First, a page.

By  on April 11, 2018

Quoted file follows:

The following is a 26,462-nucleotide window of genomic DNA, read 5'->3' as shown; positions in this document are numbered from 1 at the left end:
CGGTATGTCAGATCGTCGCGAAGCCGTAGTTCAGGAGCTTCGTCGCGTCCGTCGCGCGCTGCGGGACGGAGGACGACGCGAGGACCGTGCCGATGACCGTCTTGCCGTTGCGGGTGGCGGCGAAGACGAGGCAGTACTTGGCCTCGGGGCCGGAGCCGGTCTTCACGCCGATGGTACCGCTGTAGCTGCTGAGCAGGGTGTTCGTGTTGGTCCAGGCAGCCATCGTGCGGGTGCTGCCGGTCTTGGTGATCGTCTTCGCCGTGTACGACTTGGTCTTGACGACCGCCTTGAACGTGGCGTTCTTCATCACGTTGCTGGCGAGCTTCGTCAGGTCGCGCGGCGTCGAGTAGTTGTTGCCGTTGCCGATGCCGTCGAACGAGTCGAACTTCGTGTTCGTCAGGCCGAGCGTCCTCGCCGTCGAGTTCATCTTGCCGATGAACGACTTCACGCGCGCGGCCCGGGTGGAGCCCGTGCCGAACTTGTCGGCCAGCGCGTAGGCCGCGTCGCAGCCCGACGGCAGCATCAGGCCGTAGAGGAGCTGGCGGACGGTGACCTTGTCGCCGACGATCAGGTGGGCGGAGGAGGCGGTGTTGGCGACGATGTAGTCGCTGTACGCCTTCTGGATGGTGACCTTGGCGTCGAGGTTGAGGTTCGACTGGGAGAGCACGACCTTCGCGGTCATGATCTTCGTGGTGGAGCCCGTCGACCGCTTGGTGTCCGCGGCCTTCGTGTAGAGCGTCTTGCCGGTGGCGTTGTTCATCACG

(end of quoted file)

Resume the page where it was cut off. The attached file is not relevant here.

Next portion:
Speed to market, keeping it real and having the pulse of consumers are shared tenets of the three brand marketers CEW is recognizing as the industry’s top rising talent.The trio — Molly Landman, global brand director, Love Beauty & Planet and ApotheCare Essentials; Ada Lien, senior vice president of global marketing at La Mer, and Sophie Lilley, vice president of global business development at Urban Decay — are singled out as building brands with a strong voice in a competitive retail landscape.“The beauty industry is rapidly changing, and we need to adapt across all levels,” said Lilley, noting that constant evolution runs in Urban Decay’s DNA. “Now we need to evolve further to speak to this changing retail landscape and increasingly discerning Generation Z users.”Hitting the mark with younger shoppers is on the front burner with the three innovators, whether in stores or online. “Marketing to the Millennial consumer has become a critical component of La Mer’s strategy. Millennials now make up the largest generation and have a robust, growing spending power,” said Lien, adding their influence cascades into other generations. “And most importantly for La Mer, they’re passionate about beauty and are increasingly engaged with skin care, experimenting with products in novel ways.”Accelerating the rate at which products debut is top of mind. “Brands [that] are winning anticipate change and respond accordingly,” Lien added. "This requires new thinking and an agile approach. Today, brands need to be close to consumer trends and insights to better understand the user and respond to her needs.” Luxury nameplates need to be on trend and have an “intimate” understanding of customers’ interests, hobbies and preferences, she added.Among those predilections is a quest for natural formulations. “People are focusing so much more on brands that make them not only look good, but that make them feel good in the process. This means that transparency, honesty and origin have a new place in brand development and storytelling,” Landman said. Her recent launches of Love, Beauty & Planet and ApotheCare Essentials are cases in point. “The industry is going to have to stay on top of the growing naturals space as well as more specialized and personalized product solutions, all while delighting people visually and sensorially. There is also the opportunity to meld this with new technology, augmented realities and one-on-one conversations.”Lien echoed thoughts on transparency. “They [consumers] see themselves as equal stakeholders in a brand’s purpose and want to be in the know — they want a peek behind the curtain.”The three industry pace-setters insisted big companies can keep up with indies in the new product race. Landman explained how Unilever was able to work with alacrity to bring Love Beauty & Planet and ApotheCare to life. “There was a small group of passionate brand creators, working efficiently to develop a brand under a rigorous yet nimble process, while keeping the needs of the people we serve top of mind,” she explained. “Keeping up with trends is tough because the world has become so much flatter with so many more influences and micro influences popping up what seems like hourly. But always having your eyes open, being curious and taking inspiration from a multitude of sources from food to travel to current events means you can have a pretty good vision of the landscape. It’s deciding which ones will stick that’s the hard part.”Determining what trends are worth pursuing is a component of business today. “Everything today is about curation. You can speak to trends with new product and existing [ones] — it is how to pivot the marketing [and] angle to be more authentic to the brand and the audience,” Lilley said. “It is also important to always have a point of view and not try to do everything. A trend can come and go so quickly it is important to identify ones that ring true to the brand and to your true customer and, more importantly, the ones you can drive to be long-term concepts.”When Lilley joined Urban Decay in 2007, social media was in its infancy and open sell was just hitting its stride. “Brands still held all the power. Over the past five years, we have seen the democratization of beauty as the power shifted from brands and retailers to the customer. The Gen Z and Millennial customer has demanded a more transparent approach to marketing as the usage and audience of beauty has transformed to truly be for everyone.”And while shoppers want access 24/7, Lien said beauty is still a physical sell. “Today’s digitally savvy consumers often start and end their journey digitally. But while consumers live in the digital age, she still craves a human connection with 75 percent of consumers shopping in store.”Molly Landman is a global director at Unilever, responsible for the brands Love Beauty & Planet and ApotheCare Essentials. With 13 years of experience in the beauty and retail industry, Landman has worked at Unilever for the past eight years developing and launching new hair innovations under Suave, TRESemmé and Dove. Ada Lien is the senior vice president of global marketing at La Mer. She joined The Estée Lauder Cos. Inc. in 2003 as part of the inaugural class of the Presidential Management Associate Program and has since held many roles within the organization at brands such as Clinique and Prescriptives in various global and North American marketing roles. Sophie Lilley is vice president of global business development for Urban Decay, overseeing the brand’s global expansion. A L’Oréal veteran, Lilley has worked across the makeup and fragrance categories under brands such as Giorgio Armani, L’Oréal Paris and YSL Beauté.

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